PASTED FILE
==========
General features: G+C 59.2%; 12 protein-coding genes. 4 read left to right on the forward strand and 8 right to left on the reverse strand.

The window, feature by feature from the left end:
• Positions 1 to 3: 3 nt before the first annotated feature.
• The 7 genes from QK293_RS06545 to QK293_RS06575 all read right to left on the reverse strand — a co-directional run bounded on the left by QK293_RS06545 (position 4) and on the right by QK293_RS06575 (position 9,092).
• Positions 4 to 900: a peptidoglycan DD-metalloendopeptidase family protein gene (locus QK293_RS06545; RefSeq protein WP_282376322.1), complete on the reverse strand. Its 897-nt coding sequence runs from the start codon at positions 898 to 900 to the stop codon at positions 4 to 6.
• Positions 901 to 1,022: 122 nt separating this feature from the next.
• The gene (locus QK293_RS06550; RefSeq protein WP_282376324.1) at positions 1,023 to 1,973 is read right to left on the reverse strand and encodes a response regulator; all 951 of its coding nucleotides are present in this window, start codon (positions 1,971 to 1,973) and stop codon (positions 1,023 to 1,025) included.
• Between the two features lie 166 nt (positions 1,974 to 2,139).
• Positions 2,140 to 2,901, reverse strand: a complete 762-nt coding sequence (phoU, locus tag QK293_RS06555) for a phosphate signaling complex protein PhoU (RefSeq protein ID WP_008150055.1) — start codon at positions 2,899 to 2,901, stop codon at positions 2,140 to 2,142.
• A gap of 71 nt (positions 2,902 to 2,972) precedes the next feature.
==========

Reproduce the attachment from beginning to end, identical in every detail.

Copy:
General features: G+C 59.2%; 12 protein-coding genes. 4 read left to right on the forward strand and 8 right to left on the reverse strand.

The window, feature by feature from the left end:
• Positions 1 to 3: 3 nt before the first annotated feature.
• The 7 genes from QK293_RS06545 to QK293_RS06575 all read right to left on the reverse strand — a co-directional run bounded on the left by QK293_RS06545 (position 4) and on the right by QK293_RS06575 (position 9,092).
• Positions 4 to 900: a peptidoglycan DD-metalloendopeptidase family protein gene (locus QK293_RS06545; RefSeq protein WP_282376322.1), complete on the reverse strand. Its 897-nt coding sequence runs from the start codon at positions 898 to 900 to the stop codon at positions 4 to 6.
• Positions 901 to 1,022: 122 nt separating this feature from the next.
• The gene (locus QK293_RS06550; RefSeq protein WP_282376324.1) at positions 1,023 to 1,973 is read right to left on the reverse strand and encodes a response regulator; all 951 of its coding nucleotides are present in this window, start codon (positions 1,971 to 1,973) and stop codon (positions 1,023 to 1,025) included.
• Between the two features lie 166 nt (positions 1,974 to 2,139).
• Positions 2,140 to 2,901, reverse strand: a complete 762-nt coding sequence (phoU, locus tag QK293_RS06555) for a phosphate signaling complex protein PhoU (RefSeq protein ID WP_008150055.1) — start codon at positions 2,899 to 2,901, stop codon at positions 2,140 to 2,142.
• A gap of 71 nt (positions 2,902 to 2,972) precedes the next feature.